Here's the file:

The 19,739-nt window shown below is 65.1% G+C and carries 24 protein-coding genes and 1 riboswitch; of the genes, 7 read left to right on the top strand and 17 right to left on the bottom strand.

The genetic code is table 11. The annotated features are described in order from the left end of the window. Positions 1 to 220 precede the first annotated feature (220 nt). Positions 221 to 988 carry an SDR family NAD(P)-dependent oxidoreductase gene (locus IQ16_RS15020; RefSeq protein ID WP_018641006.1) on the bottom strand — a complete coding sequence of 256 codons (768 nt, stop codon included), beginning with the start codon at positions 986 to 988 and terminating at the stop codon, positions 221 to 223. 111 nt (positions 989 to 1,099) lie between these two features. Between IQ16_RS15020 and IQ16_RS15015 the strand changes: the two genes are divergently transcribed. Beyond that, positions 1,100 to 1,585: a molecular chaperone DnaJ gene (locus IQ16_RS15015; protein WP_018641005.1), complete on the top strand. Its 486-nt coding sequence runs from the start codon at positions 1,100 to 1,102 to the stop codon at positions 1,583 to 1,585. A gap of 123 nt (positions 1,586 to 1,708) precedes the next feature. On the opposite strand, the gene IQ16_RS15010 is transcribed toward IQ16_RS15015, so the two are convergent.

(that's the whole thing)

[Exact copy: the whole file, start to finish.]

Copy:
The 19,739-nt window shown below is 65.1% G+C and carries 24 protein-coding genes and 1 riboswitch; of the genes, 7 read left to right on the top strand and 17 right to left on the bottom strand.

The genetic code is table 11. The annotated features are described in order from the left end of the window. Positions 1 to 220 precede the first annotated feature (220 nt). Positions 221 to 988 carry an SDR family NAD(P)-dependent oxidoreductase gene (locus IQ16_RS15020; RefSeq protein ID WP_018641006.1) on the bottom strand — a complete coding sequence of 256 codons (768 nt, stop codon included), beginning with the start codon at positions 986 to 988 and terminating at the stop codon, positions 221 to 223. 111 nt (positions 989 to 1,099) lie between these two features. Between IQ16_RS15020 and IQ16_RS15015 the strand changes: the two genes are divergently transcribed. Beyond that, positions 1,100 to 1,585: a molecular chaperone DnaJ gene (locus IQ16_RS15015; protein WP_018641005.1), complete on the top strand. Its 486-nt coding sequence runs from the start codon at positions 1,100 to 1,102 to the stop codon at positions 1,583 to 1,585. A gap of 123 nt (positions 1,586 to 1,708) precedes the next feature. On the opposite strand, the gene IQ16_RS15010 is transcribed toward IQ16_RS15015, so the two are convergent.